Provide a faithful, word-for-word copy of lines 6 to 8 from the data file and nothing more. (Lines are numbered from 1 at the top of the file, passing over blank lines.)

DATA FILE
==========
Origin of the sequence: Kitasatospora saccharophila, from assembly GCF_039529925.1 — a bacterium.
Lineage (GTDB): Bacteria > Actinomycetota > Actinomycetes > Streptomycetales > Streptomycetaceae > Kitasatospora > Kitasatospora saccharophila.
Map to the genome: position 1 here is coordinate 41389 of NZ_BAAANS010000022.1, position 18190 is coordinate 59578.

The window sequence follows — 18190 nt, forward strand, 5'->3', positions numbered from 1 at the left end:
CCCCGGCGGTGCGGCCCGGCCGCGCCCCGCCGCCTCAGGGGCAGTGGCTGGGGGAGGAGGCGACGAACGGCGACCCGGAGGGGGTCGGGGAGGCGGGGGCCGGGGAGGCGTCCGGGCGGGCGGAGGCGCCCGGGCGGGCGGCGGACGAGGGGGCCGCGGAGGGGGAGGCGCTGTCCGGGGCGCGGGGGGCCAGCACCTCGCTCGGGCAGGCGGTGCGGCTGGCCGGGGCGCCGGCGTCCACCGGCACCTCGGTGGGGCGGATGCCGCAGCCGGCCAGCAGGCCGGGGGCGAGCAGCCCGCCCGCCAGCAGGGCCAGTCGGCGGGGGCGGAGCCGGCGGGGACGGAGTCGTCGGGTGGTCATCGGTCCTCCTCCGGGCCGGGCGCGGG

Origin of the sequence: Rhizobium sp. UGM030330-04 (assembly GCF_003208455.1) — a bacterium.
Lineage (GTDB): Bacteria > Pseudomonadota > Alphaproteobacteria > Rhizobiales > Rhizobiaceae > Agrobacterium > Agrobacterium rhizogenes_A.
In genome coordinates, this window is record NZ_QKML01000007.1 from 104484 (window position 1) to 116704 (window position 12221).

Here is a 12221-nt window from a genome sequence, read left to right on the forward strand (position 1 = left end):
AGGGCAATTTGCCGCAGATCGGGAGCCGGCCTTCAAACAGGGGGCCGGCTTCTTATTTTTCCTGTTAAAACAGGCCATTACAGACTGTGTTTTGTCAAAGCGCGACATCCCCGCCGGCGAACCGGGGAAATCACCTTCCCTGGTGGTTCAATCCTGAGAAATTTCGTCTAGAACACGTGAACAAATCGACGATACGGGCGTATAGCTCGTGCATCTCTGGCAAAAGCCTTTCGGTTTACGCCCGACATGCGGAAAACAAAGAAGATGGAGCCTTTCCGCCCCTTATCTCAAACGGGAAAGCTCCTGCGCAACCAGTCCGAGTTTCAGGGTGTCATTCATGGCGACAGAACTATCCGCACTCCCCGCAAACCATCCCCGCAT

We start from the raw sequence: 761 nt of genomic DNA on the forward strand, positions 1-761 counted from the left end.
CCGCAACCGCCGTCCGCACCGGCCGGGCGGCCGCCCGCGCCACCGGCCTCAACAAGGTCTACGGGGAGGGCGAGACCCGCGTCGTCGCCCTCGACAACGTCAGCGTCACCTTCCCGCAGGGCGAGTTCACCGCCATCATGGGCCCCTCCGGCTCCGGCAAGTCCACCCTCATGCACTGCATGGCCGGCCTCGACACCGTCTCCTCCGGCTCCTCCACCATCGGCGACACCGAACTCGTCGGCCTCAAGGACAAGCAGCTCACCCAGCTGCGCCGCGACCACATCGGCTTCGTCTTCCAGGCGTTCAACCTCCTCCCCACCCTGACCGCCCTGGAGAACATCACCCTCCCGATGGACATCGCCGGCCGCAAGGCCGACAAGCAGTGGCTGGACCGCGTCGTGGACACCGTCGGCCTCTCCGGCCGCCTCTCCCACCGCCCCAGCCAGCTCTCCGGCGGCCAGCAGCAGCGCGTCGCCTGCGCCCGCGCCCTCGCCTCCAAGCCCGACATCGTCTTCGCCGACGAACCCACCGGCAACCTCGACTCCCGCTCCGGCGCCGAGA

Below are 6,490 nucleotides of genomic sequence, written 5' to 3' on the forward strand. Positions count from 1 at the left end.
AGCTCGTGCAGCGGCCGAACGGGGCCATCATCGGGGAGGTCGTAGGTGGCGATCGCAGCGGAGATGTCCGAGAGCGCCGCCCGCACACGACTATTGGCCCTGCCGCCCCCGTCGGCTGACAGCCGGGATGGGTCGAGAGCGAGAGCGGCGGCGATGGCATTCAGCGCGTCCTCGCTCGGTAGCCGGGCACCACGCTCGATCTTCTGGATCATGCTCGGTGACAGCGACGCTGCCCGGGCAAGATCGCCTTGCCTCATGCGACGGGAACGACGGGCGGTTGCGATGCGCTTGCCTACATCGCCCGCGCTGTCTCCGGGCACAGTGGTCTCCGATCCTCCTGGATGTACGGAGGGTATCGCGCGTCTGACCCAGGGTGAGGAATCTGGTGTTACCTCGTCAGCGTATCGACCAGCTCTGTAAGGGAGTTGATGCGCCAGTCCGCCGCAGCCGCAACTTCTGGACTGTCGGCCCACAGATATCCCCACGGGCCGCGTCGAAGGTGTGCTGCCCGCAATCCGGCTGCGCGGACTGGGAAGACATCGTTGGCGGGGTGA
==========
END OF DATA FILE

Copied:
Origin of the sequence: Rhizobium sp. UGM030330-04 (assembly GCF_003208455.1) — a bacterium.
Lineage (GTDB): Bacteria > Pseudomonadota > Alphaproteobacteria > Rhizobiales > Rhizobiaceae > Agrobacterium > Agrobacterium rhizogenes_A.
In genome coordinates, this window is record NZ_QKML01000007.1 from 104484 (window position 1) to 116704 (window position 12221).